Probation and parole officers oversee two kinds of individuals: offenders sentenced to probation and those serving parole. A probation officer works with convicts who are released from confinement but are still under court supervision during a testing or a trial period. Probation can be given in lieu of a prison term or can suspend a prison sentence if the convict has consistently demonstrated good behavior. Parole officers, on the other hand, work with parolees, who are inmates that receive an early supervised release from prison.
Both types of officers are guaranteeing the security of the public as they work to help regenerate their clients. The job duties of probation and parole officers include:
- Working alongside social services to help their clients receive education, counseling, jobs, and housing essential to a full rehabilitation. li>
- Writing pre-sentence reports for judges, which are based on the officers’ investigative work of the offenders’ backgrounds. This gives judges essential information needed to make a suitable sentence for each criminal.
- Giving testimonies at pretrial and parole board hearings to assist in the clarification of the pre-sentence reports.
- Investigating violations of court-ordered sentences.
One way that a sociology degree is especially helpful to a probation or parole officer is that it allows one to examine situations with knowledge of the structural issues that surround a society. As a probation or parole officer, you will likely have many clients from diverse backgrounds. Knowledge of race/ethnic differences as well as socioeconomic, age, and gender differences will be extremely helpful and important.
Familiarity with the various theories of deviance and an understanding of why certain people commit crimes, who is likely to re-offend and why, and what is needed to prevent further crimes will prove extremely useful for a job as a probation and parole officer. A degree in sociology will provide you with this important information.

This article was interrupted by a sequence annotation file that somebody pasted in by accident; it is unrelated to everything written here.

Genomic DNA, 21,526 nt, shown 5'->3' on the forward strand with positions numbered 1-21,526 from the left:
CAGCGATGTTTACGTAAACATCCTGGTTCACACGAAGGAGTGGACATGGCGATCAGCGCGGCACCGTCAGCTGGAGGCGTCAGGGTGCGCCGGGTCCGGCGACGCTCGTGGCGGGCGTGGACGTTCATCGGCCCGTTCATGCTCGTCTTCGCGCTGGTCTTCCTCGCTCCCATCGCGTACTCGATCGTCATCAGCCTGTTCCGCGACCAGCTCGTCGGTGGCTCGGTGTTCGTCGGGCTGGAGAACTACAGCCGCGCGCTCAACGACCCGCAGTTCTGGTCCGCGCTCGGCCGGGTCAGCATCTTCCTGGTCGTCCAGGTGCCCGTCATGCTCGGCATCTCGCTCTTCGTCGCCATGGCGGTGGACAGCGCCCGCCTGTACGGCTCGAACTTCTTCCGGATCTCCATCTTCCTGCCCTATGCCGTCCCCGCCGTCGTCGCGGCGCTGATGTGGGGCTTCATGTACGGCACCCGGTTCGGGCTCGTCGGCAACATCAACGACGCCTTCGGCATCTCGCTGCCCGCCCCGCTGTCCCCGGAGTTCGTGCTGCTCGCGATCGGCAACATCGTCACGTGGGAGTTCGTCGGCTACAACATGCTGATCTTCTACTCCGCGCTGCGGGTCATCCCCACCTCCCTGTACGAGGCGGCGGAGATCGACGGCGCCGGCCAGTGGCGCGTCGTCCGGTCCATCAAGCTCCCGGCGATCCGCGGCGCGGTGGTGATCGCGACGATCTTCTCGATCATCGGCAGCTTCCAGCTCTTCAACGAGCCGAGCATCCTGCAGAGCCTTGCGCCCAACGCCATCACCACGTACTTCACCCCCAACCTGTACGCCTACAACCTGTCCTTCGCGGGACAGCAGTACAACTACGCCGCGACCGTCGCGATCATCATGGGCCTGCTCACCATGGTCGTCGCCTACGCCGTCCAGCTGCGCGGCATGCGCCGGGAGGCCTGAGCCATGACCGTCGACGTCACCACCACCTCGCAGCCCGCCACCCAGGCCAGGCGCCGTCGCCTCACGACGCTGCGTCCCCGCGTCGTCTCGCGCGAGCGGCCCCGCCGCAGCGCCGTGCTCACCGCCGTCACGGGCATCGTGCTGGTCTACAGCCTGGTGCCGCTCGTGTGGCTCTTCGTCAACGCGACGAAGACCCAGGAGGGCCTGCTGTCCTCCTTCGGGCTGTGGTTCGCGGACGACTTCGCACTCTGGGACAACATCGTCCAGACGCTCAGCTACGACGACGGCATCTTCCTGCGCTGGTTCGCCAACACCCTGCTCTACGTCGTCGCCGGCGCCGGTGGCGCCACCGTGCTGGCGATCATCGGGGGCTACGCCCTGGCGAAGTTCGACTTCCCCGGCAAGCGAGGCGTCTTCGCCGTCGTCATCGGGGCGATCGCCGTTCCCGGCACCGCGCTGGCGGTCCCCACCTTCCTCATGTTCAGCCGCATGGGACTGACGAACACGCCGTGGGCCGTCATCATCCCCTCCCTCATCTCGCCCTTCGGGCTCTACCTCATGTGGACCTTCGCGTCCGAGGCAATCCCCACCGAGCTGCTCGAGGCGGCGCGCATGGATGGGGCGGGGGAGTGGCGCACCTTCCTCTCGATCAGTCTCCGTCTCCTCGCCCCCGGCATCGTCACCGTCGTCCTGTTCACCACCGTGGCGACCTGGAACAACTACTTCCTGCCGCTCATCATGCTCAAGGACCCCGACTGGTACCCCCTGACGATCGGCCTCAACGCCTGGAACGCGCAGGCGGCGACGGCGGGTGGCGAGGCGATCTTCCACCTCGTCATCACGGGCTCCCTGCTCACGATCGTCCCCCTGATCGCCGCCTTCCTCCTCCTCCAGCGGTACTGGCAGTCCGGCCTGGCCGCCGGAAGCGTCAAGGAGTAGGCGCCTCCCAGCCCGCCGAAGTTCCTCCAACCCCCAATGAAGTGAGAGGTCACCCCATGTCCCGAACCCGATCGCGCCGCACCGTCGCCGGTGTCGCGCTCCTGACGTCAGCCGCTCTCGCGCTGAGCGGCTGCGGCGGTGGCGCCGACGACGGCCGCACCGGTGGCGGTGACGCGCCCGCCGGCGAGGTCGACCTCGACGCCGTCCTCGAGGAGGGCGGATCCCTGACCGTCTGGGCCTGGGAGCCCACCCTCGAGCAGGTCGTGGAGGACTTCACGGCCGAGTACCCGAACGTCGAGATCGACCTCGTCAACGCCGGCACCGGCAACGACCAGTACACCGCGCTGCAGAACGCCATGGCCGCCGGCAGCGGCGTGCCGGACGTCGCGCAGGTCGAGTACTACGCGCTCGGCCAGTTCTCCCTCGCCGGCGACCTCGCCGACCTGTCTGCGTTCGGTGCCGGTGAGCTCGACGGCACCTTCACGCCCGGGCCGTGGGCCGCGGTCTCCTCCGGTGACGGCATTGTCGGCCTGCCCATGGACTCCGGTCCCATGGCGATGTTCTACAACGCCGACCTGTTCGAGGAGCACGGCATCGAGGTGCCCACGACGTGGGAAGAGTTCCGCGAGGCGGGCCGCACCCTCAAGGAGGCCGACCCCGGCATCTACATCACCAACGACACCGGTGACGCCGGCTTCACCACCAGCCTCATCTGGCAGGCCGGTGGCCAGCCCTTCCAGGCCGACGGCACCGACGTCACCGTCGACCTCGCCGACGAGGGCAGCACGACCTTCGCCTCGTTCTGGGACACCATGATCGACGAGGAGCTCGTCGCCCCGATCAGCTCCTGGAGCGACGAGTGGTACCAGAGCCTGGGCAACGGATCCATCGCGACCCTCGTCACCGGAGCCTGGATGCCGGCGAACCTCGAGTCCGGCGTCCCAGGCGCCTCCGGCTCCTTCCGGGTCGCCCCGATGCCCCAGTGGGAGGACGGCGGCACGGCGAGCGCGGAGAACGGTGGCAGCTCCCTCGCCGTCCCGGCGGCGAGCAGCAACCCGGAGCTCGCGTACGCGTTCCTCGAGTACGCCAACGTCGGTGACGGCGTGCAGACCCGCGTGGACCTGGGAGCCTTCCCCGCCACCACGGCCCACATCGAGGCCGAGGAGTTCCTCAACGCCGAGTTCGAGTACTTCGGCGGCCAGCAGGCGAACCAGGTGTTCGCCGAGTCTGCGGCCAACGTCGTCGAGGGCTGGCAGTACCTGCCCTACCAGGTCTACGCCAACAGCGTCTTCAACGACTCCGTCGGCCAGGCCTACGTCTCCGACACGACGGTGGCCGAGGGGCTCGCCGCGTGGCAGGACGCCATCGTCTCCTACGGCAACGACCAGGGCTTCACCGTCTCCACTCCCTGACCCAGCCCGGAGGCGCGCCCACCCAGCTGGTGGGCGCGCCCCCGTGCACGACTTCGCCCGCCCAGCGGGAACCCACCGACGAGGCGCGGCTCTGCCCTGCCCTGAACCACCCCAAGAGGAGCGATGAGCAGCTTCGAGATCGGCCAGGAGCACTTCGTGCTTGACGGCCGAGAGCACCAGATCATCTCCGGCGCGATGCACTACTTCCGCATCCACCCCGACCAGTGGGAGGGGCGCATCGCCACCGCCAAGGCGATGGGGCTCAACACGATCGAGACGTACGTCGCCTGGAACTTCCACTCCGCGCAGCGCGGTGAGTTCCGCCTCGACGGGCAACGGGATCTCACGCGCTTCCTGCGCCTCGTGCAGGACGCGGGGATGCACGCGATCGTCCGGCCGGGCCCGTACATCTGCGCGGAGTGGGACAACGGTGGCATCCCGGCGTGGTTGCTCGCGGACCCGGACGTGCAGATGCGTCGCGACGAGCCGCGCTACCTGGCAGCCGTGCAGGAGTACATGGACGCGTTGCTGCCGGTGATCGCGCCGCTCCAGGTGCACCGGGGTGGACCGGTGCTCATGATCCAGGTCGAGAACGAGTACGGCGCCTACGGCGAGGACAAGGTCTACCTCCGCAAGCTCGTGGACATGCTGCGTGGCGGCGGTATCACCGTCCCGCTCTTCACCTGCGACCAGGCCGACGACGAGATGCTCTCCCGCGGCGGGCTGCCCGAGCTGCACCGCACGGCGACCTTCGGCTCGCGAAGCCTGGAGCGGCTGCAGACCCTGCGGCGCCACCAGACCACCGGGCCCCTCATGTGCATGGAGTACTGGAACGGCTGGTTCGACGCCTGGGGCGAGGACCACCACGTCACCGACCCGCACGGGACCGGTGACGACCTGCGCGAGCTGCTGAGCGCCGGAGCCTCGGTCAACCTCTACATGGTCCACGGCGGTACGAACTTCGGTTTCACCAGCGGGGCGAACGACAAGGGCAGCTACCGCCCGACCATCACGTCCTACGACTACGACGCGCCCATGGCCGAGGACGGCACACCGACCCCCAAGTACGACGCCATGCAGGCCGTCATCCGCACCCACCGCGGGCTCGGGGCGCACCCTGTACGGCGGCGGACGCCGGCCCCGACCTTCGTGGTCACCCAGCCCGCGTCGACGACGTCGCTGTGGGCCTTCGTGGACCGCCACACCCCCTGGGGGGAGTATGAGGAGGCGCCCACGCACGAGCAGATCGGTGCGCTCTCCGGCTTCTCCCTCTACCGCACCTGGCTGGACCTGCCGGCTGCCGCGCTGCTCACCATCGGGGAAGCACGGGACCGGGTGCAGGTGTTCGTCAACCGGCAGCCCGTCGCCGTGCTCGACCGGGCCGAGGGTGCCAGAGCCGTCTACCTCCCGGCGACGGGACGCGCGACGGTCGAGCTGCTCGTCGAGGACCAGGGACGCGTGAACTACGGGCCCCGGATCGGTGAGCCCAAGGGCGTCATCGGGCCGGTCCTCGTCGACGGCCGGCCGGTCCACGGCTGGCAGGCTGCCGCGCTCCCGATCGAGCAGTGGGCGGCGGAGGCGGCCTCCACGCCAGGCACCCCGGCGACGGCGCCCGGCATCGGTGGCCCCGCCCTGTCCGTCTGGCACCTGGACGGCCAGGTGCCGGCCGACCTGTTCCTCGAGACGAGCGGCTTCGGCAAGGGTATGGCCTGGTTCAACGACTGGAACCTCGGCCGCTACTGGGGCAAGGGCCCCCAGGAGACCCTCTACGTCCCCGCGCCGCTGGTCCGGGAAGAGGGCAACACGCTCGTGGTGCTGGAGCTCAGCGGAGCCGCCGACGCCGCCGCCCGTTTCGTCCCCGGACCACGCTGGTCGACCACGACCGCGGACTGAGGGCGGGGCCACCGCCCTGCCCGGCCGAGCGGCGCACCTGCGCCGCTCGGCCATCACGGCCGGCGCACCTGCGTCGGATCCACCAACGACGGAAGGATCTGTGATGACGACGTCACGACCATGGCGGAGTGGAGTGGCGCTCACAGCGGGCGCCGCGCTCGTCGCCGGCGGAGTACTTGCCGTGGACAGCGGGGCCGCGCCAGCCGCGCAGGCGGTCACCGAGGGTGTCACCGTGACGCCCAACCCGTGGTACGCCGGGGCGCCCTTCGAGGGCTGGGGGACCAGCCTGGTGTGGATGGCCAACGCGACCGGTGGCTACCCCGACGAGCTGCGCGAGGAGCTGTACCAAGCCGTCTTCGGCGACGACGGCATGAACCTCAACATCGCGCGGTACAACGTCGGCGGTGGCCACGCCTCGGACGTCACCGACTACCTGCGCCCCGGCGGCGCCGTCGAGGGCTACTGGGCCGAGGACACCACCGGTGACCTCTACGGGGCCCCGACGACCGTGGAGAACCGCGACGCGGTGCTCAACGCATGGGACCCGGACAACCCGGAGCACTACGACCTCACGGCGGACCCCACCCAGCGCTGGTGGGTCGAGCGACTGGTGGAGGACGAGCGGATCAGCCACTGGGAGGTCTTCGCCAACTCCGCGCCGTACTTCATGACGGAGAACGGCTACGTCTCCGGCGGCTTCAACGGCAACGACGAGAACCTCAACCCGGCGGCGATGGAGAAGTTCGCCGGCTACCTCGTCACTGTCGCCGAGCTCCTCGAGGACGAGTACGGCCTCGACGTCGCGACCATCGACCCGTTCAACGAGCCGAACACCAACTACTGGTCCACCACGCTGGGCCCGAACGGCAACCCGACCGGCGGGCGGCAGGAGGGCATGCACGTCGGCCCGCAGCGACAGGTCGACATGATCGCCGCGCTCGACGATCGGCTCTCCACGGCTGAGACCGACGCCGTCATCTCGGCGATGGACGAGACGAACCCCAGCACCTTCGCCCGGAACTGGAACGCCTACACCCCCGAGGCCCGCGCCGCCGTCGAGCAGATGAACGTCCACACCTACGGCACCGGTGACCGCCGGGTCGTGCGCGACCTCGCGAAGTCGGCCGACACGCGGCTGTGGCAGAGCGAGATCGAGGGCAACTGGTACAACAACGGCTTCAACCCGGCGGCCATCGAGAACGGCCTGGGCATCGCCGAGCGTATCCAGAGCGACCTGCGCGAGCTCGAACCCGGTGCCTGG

Probation and parole officers at the state level are usually required to have a four-year degree in an area of social sciences such as sociology, psychology, correctional counseling, or criminal justice. At the federal level, officers are also required to complete a minimum of two years of field work.
Salary and Benefits
State level probation and parole officers can expect to have a starting salary between $20,500 and $28,000. Federal officers have an average starting salary of $28,000. Both state and federal governments typically include medical and retirement benefits as well.
Probation and parole officers need to have strong communication skills in order to compose pre-sentence reports and to argue them in the courtroom. They must also have an understanding of various other legal occupations as well as a familiarity and understanding of people’s various and diverse backgrounds. This is where a degree in sociology is very useful. Finally, probation and parole officers need to be able to cope well with the stress of the job as their caseload are usually very large.
Search for probation officer positions or other sociology careers in your area.
Stephens, W.R. (2004). Careers in Sociology, Third Edition. Boston, MA: Allyn and Bacon.
Criminal Justice USA. (2011). Police Officer. http://www.criminaljusticeusa.com/police-officer.html